35 Burst results for "Sorenson"
Chiefs keep AFC West lead with 22-9 victory over Broncos
"The the Kansas Kansas City City Chiefs Chiefs never never trailed trailed in in their their twenty twenty two two to to nine nine win win over over the the Denver Denver Broncos Broncos chiefs chiefs quarterback quarterback Patrick Patrick Mahomes Mahomes scored scored on on a a ten ten yard yard run run to to open open with with the the TV TV on on their their first first possession possession but but that that was was Kansas Kansas city's city's only only offense offense of of touchdown touchdown G. G. safety safety Dan Dan Sorenson Sorenson returned returned an an interception interception for for seventy seventy five five yards yards in in the the fourth fourth quarter quarter to to cap cap the the chiefs chiefs scoring scoring that that was was one one of of two two interceptions interceptions thrown thrown by by Broncos Broncos quarterback quarterback teddy teddy Bridgewater Bridgewater Greg Greg Echlin Echlin Kansas Kansas city city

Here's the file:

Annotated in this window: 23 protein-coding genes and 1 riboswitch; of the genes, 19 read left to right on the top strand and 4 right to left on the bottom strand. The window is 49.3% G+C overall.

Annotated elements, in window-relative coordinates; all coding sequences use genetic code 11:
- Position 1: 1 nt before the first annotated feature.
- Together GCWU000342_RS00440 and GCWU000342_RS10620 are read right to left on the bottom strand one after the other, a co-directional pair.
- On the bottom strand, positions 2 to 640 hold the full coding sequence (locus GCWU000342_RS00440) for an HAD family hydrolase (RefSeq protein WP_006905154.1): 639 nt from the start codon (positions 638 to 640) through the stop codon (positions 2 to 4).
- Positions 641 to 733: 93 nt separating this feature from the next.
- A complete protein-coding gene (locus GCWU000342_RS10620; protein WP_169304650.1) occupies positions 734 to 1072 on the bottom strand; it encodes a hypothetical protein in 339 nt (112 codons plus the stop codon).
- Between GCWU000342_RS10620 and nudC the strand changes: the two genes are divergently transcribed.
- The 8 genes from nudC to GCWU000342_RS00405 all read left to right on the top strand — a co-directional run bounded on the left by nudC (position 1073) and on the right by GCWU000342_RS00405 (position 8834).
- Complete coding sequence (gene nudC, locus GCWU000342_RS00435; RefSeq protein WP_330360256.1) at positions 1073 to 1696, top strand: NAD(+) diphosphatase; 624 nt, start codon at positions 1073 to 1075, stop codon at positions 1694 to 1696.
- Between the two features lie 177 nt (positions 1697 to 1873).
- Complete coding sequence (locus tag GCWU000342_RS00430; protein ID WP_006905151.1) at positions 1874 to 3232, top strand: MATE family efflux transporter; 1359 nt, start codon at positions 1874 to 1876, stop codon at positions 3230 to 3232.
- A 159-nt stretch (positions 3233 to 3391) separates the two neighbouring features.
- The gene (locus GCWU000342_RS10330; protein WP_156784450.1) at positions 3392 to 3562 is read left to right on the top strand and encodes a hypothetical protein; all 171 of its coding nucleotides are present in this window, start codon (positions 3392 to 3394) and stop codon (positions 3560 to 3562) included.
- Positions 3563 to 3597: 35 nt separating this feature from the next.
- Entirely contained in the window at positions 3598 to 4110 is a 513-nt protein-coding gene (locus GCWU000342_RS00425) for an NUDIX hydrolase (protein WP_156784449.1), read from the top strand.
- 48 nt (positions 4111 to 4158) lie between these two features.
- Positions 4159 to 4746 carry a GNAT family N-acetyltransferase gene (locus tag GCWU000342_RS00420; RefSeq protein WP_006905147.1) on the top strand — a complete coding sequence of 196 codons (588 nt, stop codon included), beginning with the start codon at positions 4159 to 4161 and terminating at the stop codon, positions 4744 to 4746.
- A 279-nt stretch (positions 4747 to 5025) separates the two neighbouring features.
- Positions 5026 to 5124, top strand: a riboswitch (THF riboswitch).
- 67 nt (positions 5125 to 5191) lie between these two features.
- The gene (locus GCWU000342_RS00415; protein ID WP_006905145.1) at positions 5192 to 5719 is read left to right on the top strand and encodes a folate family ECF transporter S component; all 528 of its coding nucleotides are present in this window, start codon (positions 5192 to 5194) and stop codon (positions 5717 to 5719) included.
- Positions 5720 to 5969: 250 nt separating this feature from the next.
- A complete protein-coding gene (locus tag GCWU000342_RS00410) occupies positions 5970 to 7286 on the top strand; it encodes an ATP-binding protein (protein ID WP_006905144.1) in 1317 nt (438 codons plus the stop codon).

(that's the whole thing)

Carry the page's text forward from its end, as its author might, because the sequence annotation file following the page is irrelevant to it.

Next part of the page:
"sorenson" Discussed on Speaking of Psychology